10 Cloverfield Lane is generally listed as a horror movie, and described as a sequel to Matt Reeves 2008 found-footage fright-fest Cloverfield. In fact, it’s neither. It’s not really a horror film, and it’s not remotely a sequel. Cloverfield had an urban setting, a young cast of terrified-out-of-their-minds millennials, and used the found-footage gimmick to build scares and thrills. This new film is something else entirely. It’s a powerfully suspenseful psychological drama, with a sci-fi twist at the end. Imagine Room set in the world of Independence Day, and you’ve just about got it.
Which leaves us with a powerfully engaging film with an essential weirdness that you don’t really notice until you leave the theater. It’s awfully well-acted though. And well enough written, aside from the fact that it doesn’t make a lick of sense.
The movie begins with a woman named Michelle (Mary Elizabeth Winstead), packing her stuff in a box, very emotional, leaving an apartment in a city. She finally walks out, leaving behind her room key and an engagement ring. All this is handled quickly, a fast-paced montage, no dialogue. She drives along lonely highways, and her phone keeps buzzing. She answers, and a male voice begs her to give him another chance. She disconnects the call without responding. Just about at the point when I thought ‘she’s paying too much attention to that phone to be able to drive safely,’ a truck smashes into her car, which careens off the highway. Blackout.
When she wakes up, she’s chained to a bed in a featureless concrete room, with an IV in her arm. Enter Howard (John Goodman). He’s not terribly communicative, but does explain that he saved her life, that she was in an accident, that he found her and brought her to his, well, shelter. Which she can never leave. Because something terrible has happened.
Howard is, we learn, a survivalist, and this shelter is his refuge from a disaster that he always anticipated, and which now has come. He’s not sure what the nature of that disaster might have been. He’s the kind of person who always anticipated catastrophe, and is a little jazzed now that one’s taken place. But what exactly is the problem? He doesn’t know, if the air outside is poisoned by chemicals or biological agents or aliens or radioactivity. But he’s sure that the area outside is uninhabitable. He shows Michelle the front door, up some stairs, and she can just barely see his livestock in a pen, two pigs, dead now of some dreadful skin disease. A woman comes to the door, her face ravaged as well, screaming to be allowed in, raw with disease, and then dies just outside.
There’s also a third person down there, a local guy, Emmett (John Gallagher Jr.), who helped Howard build the shelter, and was similarly rescued, though he did sustain what appears to be a major burn on his arm. Emmett’s clearly a few sandwiches shy of a picnic, but he’s the only potential ally Michelle might have. Assuming that Howard’s wrong, and they can actually escape. But who knows?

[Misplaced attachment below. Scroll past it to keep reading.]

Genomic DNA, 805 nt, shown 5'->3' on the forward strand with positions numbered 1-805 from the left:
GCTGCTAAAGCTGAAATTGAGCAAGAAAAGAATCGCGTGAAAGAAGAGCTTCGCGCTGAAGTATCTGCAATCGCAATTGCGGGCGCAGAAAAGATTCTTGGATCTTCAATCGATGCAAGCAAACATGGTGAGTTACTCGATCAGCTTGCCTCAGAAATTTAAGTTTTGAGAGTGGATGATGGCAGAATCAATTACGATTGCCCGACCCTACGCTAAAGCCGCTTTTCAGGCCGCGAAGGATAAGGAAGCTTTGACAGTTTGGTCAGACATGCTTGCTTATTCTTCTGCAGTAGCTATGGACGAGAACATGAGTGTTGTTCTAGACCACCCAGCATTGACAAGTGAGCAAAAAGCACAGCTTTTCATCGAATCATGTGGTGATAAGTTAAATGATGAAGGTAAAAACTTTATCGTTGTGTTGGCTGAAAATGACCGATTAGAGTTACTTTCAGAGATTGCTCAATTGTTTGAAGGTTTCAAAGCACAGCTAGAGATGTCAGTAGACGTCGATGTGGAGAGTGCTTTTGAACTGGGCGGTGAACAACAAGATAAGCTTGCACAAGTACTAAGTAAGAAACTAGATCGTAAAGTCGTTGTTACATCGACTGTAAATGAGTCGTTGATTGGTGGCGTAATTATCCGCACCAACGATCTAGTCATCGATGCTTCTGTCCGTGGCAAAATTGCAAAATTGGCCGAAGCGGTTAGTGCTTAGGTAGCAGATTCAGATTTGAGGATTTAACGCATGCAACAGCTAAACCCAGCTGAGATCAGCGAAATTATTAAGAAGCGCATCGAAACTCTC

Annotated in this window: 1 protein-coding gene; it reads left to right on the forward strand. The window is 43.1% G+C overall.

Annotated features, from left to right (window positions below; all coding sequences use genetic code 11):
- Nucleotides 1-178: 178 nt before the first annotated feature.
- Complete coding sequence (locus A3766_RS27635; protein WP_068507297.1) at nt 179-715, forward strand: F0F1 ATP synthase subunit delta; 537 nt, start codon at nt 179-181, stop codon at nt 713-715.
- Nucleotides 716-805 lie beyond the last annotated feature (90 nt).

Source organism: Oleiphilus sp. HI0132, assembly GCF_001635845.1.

Because, of course, the central dramatic question in this film is ‘which is more dangerous, the world outside this shelter, or Howard.’ Because Howard is clearly crazy. And potentially lethal. And weird and creepy.
I mean, the shelter’s actually kind of nice. There’s a TV, not hooked up to any cable system or anything, but available for DVD and VHS movies, of which Howard has quite a collection (mostly of the John Hughes variety). There’s even a jukebox. There’s a kitchen, with electric stove, and plenty of victuals. And there’s plumbing, but that belongs more in the weird category.
Each of them has a personal space; Michelle has her featureless concrete room, Howard has a nice bedroom, and Emmett sleeps in the corner of a storage room. But the only bathroom facilities are in Howard’s room, and he insists on being present when Michelle uses those facilities. She does get a shower curtain to draw, for privacy. But she knows he’s right there. Which frankly creeps her out, and who can blame her? It is creepy.
So every plot twist has to do with Howard, some new revelation about him and what he stands for and what he intends. And, of course, there are twists and turns, moments when he seems genuine and decent, moments when he seems dangerously nuts. The entire film is a battle of wits, Michelle vs. Howard, with Emmett in the middle. In fact, I kept wondering if it wouldn’t make a better play than film.
You’d need three great actors; this film has them. John Goodman is genuinely one of the legendary American character actors ever, is he not? John Gallagher retains an air of mystery, and just a hint that this character may be brighter than he appears, that he’s hiding behind a clueless rube facade. And Mary Elizabeth Winstead is tremendous. I love the character’s intelligence, her wary vulnerability, the way the character plots and schemes and hides and thinks her way through problems. It’s a fine, nuanced performance. In an action thriller.
Why is Mary Elizabeth Winstead not a bigger star? She’s so good in Mercy Street, on PBS. She was marvelous in Smashed, and in Scott Pilgrim vs. the World. Those are great movies, and she shines in them, but she’s also been charismatic and fun in crappy movies; a splendid Mary Todd Lincoln in Abraham Lincoln: Vampire Hunter. That’s a ridiculous film, of course, but she was honestly the best thing in it.
This is, of course, also kind of a ridiculous film, especially the last ten minutes, when something suggested by the ‘Cloverfield’ of its title happens. But it’s an acting tour-de-force, genuinely suspenseful and nicely directed, by first-timer, Dan Trachtenburg. It was such a pleasure to see a film that didn’t rely on gross-out bloodiness or cheap shocks, that instead just relied on two dangerous human beings, trying to figure each other out.